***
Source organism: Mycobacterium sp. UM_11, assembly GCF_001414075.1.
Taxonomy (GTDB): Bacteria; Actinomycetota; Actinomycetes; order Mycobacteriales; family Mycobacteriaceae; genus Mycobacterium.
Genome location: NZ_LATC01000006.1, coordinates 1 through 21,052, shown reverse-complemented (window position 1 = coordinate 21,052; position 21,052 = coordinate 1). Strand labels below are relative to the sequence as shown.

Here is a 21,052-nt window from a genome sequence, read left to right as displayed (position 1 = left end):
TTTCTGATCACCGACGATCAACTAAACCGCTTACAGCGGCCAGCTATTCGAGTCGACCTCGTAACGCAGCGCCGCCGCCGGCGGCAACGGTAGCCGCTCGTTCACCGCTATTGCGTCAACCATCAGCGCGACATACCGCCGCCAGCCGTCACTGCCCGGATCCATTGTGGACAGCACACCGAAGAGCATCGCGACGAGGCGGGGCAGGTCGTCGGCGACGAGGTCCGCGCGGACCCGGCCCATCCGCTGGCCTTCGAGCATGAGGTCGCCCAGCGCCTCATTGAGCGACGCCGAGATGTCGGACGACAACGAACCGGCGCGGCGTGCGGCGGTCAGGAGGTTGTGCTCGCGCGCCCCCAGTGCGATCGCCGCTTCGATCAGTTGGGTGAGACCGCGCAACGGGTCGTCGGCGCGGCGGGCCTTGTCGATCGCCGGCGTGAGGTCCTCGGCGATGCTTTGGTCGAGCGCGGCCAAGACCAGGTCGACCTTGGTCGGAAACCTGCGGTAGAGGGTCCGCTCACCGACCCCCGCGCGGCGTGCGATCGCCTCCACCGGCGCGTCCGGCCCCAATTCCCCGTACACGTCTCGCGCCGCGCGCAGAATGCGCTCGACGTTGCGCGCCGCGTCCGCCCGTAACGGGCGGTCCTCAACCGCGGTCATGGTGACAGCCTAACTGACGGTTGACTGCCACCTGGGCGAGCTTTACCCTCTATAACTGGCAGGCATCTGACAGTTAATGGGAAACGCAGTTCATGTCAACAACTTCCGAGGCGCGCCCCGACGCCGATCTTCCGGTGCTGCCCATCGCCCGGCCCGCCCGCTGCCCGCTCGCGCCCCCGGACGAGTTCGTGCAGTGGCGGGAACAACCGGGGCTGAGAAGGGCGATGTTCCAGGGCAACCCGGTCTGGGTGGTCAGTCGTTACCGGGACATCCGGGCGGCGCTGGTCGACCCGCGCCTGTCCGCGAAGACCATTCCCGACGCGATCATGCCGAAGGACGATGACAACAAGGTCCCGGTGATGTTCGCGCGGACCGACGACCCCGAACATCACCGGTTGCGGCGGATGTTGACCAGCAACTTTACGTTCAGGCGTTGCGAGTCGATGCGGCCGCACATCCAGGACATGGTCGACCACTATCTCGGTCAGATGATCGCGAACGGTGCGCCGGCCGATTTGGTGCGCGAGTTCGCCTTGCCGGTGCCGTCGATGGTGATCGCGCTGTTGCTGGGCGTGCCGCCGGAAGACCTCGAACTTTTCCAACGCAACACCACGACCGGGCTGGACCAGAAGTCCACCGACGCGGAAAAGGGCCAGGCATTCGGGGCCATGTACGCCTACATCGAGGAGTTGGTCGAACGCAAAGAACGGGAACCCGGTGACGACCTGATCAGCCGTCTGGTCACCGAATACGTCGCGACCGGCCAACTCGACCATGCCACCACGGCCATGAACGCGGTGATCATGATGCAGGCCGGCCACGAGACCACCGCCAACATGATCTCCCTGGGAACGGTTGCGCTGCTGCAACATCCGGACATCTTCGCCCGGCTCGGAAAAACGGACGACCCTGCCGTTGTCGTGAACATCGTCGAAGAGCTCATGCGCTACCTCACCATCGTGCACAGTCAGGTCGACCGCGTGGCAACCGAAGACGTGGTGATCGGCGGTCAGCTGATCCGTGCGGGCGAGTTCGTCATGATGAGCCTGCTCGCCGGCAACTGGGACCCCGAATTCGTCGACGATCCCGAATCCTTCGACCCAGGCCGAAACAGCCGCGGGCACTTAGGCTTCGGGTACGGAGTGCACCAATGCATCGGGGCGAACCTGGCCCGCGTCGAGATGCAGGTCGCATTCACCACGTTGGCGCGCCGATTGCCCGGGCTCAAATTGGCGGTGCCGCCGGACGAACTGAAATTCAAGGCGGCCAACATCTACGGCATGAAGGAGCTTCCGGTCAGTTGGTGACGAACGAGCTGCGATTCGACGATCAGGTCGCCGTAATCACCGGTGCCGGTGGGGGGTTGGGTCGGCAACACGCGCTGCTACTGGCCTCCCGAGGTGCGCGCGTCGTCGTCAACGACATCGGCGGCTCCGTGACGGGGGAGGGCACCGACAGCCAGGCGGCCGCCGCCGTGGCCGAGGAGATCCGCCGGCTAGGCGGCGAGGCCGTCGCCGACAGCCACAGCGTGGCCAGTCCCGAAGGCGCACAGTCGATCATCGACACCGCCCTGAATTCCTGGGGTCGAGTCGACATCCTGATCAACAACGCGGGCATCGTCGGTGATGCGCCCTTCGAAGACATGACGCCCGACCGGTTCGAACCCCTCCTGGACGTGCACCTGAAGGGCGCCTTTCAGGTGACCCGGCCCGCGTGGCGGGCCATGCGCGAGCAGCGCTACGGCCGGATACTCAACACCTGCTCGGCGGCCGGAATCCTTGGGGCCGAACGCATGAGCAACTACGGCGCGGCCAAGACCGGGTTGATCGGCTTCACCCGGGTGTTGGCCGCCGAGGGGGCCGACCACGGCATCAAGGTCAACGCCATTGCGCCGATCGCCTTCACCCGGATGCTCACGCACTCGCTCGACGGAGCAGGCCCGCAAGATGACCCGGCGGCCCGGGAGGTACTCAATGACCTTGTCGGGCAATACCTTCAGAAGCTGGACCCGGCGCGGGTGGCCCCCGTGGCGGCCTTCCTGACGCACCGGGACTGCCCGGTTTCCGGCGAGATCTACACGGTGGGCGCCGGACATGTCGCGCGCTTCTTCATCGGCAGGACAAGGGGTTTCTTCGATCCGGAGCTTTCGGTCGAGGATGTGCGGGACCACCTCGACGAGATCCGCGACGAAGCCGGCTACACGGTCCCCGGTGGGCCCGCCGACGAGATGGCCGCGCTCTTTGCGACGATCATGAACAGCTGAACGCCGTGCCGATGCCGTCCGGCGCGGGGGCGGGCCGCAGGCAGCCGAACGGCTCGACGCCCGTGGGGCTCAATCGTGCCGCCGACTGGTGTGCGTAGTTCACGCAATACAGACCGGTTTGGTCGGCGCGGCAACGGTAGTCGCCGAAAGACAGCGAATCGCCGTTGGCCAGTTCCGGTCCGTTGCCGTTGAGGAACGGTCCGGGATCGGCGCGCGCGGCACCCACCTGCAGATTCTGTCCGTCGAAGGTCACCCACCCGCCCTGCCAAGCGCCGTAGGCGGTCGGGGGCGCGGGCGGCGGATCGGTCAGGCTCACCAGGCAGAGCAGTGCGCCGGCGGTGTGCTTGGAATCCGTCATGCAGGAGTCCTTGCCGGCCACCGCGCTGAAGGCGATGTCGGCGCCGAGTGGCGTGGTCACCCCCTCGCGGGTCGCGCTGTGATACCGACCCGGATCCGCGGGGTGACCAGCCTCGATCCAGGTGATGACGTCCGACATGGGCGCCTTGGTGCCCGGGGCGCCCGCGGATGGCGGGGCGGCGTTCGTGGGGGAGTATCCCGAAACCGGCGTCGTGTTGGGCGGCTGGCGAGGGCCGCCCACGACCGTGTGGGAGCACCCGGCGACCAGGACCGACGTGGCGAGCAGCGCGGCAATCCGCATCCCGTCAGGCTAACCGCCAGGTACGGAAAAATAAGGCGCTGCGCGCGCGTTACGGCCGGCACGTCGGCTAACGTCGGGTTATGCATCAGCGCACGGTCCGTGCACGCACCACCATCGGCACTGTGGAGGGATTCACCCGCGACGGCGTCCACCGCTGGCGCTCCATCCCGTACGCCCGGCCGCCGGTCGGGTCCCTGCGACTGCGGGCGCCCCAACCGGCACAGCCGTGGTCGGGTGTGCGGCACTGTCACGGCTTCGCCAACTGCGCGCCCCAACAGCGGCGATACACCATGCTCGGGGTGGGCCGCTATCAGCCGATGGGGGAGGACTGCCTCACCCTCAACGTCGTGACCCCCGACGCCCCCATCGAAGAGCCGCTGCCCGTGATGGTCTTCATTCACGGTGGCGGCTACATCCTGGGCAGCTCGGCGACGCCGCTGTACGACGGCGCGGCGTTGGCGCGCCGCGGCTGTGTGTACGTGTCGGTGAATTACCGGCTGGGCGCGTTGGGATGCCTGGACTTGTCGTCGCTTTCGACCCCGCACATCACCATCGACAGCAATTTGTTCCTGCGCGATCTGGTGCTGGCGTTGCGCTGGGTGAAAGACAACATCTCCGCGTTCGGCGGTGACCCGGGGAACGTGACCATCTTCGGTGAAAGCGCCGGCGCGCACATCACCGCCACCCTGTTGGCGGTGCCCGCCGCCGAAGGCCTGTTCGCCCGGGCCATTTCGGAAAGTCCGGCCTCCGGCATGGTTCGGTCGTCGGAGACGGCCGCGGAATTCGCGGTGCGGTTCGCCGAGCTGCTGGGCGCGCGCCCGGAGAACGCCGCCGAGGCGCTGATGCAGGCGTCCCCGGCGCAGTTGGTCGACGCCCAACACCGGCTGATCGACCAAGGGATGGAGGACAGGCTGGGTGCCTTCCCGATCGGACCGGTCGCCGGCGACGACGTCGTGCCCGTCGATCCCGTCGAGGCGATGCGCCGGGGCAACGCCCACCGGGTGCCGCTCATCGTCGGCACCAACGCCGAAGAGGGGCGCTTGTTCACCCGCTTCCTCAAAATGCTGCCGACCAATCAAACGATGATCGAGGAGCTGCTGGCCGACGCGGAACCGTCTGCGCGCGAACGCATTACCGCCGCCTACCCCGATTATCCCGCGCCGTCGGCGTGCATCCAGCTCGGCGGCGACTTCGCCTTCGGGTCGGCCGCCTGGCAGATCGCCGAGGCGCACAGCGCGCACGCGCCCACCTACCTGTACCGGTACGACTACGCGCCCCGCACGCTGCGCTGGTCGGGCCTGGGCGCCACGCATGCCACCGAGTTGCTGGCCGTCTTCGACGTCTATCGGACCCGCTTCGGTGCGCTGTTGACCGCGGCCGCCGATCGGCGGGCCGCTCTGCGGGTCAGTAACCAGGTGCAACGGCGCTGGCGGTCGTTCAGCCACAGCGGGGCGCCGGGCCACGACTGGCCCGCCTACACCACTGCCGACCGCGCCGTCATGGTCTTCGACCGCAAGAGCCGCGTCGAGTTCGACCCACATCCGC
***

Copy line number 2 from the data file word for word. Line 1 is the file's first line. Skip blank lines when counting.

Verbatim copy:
Taxonomy (GTDB): Bacteria; Actinomycetota; Actinomycetes; order Mycobacteriales; family Mycobacteriaceae; genus Mycobacterium.